A brown, for which heaven would disband
    The galaxy, and stars be tann’d. John Cleveland.

    Men doubt, because they stand so thick i’ th’ sky,
    If those be stars that paint the galaxy. Abraham Cowley.

    We dare not undertake to shew what advantage is brought to us by those innumerable stars in the galaxy. Richard Bentley, Serm.

Wikipedia

  1. Galaxy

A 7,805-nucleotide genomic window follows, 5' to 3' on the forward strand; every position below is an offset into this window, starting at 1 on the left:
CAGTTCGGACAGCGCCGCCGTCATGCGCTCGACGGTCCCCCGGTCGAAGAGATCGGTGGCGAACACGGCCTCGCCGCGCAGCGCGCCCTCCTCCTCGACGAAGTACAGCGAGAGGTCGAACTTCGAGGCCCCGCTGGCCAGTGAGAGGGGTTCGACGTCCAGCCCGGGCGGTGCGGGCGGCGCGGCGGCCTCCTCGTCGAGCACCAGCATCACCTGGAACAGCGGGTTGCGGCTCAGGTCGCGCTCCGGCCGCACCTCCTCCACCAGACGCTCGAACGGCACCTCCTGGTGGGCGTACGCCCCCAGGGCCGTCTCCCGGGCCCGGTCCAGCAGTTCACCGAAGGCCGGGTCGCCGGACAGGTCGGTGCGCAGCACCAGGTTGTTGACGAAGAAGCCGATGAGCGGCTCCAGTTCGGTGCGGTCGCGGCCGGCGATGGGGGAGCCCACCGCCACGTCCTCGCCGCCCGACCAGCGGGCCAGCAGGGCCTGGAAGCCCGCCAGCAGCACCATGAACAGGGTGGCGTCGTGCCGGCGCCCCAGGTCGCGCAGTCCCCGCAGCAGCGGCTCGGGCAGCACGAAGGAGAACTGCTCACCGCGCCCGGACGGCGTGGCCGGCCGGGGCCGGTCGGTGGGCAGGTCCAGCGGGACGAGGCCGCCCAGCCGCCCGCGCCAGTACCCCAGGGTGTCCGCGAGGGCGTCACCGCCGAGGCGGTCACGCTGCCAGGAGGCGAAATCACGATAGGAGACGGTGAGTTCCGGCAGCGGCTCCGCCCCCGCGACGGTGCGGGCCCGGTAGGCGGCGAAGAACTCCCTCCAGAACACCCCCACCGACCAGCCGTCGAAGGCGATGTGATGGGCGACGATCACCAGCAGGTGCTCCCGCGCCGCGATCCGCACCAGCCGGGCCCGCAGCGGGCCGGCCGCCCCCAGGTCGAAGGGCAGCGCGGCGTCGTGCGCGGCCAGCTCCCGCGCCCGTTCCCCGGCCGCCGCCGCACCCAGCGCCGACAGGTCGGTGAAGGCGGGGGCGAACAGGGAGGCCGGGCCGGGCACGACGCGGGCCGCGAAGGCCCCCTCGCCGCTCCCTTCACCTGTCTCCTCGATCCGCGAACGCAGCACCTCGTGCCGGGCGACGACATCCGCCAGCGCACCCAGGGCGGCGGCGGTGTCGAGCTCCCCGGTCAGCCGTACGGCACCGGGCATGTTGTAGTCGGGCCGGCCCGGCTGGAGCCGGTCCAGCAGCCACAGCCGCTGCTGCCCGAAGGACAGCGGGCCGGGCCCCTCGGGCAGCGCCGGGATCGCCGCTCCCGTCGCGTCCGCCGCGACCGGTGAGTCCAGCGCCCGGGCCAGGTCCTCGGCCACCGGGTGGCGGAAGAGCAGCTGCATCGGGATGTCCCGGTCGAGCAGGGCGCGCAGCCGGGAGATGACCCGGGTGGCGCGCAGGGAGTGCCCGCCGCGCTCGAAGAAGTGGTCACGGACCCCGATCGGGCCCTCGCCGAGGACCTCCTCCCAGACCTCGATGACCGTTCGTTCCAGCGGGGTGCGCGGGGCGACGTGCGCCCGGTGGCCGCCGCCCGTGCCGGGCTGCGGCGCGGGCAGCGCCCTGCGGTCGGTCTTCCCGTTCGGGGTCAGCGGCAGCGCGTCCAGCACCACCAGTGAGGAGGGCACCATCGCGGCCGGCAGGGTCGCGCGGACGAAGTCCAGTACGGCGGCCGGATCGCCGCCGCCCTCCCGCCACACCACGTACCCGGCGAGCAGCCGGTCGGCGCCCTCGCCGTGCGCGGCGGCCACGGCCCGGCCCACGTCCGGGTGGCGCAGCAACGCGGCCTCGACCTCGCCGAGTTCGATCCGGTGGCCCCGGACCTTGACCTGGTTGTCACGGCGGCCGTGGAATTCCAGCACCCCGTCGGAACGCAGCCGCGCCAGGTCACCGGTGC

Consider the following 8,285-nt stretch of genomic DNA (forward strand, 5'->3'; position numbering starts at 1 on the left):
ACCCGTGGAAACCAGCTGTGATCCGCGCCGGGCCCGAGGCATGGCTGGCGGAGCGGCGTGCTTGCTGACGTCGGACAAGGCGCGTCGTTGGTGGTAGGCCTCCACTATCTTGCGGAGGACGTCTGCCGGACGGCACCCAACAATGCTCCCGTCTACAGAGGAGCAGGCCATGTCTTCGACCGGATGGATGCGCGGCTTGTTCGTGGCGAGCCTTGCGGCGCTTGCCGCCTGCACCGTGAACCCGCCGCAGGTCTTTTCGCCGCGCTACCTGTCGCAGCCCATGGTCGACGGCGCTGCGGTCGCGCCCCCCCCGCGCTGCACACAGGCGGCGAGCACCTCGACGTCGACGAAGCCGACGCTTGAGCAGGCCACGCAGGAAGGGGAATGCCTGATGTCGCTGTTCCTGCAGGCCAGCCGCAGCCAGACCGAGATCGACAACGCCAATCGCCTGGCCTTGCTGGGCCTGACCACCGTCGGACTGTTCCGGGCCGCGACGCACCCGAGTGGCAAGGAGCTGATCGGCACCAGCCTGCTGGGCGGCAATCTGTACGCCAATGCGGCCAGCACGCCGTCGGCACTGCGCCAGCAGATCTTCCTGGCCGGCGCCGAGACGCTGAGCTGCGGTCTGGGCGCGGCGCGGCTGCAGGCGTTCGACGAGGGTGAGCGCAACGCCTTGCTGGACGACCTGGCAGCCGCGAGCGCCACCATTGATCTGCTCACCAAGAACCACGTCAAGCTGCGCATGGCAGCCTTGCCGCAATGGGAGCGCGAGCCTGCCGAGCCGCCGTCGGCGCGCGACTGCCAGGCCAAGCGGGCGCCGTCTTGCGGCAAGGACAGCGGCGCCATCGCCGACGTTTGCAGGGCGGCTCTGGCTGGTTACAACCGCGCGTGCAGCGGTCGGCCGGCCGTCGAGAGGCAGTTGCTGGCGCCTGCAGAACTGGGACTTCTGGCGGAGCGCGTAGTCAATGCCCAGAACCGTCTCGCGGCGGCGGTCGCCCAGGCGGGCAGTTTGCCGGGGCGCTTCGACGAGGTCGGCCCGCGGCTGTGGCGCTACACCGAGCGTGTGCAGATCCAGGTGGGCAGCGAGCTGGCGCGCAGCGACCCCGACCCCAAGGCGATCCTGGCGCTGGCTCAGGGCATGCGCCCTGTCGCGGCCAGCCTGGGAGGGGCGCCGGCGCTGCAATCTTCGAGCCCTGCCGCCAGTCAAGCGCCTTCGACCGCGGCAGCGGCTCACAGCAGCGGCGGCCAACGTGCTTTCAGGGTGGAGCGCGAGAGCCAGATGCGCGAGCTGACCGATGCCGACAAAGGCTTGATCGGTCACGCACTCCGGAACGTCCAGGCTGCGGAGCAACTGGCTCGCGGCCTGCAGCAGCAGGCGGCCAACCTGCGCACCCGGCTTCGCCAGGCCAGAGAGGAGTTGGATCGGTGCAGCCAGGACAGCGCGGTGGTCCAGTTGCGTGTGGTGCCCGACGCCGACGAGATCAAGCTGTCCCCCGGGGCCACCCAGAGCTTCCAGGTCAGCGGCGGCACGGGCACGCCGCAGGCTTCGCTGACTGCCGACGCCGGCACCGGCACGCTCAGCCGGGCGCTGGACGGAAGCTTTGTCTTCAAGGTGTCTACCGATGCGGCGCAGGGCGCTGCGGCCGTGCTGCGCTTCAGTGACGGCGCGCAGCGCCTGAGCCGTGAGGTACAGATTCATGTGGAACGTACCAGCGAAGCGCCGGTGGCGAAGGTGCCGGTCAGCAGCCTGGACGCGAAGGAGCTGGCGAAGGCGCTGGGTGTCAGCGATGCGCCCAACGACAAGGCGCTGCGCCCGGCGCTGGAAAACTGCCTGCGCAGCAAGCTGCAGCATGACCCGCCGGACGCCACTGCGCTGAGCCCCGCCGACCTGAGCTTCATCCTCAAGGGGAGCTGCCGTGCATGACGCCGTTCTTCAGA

A galaxy is a system of stars, stellar remnants, interstellar gas, dust, dark matter, bound together by gravity. The word is derived from the Greek galaxias (γαλαξίας), literally 'milky', a reference to the Milky Way galaxy that contains the Solar System. Galaxies, averaging an estimated 100 million stars, range in size from dwarfs with less than a hundred million stars, to the largest galaxies known – supergiants with one hundred trillion stars, each orbiting its galaxy's center of mass. Most of the mass in a typical galaxy is in the form of dark matter, with only a few percent of that mass visible in the form of stars and nebulae. Supermassive black holes are a common feature at the centres of galaxies. Galaxies are categorized according to their visual morphology as elliptical, spiral, or irregular. Many are thought to have supermassive black holes at their centers. The Milky Way's central black hole, known as Sagittarius A*, has a mass four million times greater than the Sun. As of March 2016, GN-z11 is the oldest and most distant galaxy observed. It has a comoving distance of 32 billion light-years from Earth, and is seen as it existed just 400 million years after the Big Bang. In 2016, using 20 years of images from the Hubble space telescope, it was estimated that there were in total two trillion (2×1012) or more galaxies in the observable universe, and as many as an estimated 1×1024 stars (more stars than all the grains of sand on all beaches of the planet Earth).In 2021, data from NASA's New Horizons space probe was used to revise the earlier estimate to roughly 200 billion galaxies (2×1011),Most galaxies are 1,000 to 100,000 parsecs in diameter (approximately 3,000 to 300,000 light years) and are separated by distances on the order of millions of parsecs (or megaparsecs). For comparison, the Milky Way has a diameter of at least 26,800 parsecs (87,400 ly) and is separated from the Andromeda Galaxy (with diameter of about 152,000 ly), its nearest large neighbor, by 780,000 parsecs (2.5 million ly.) The space between galaxies is filled with a tenuous gas (the intergalactic medium) with an average density of less than one atom per cubic meter. Most galaxies are gravitationally organized into groups, clusters and superclusters. The Milky Way is part of the Local Group, which it dominates along with Andromeda Galaxy. The group is part of the Virgo Supercluster. At the largest scale, these associations are generally arranged into sheets and filaments surrounded by immense voids. Both the Local Group and the Virgo Supercluster are contained in a much larger cosmic structure named Laniakea.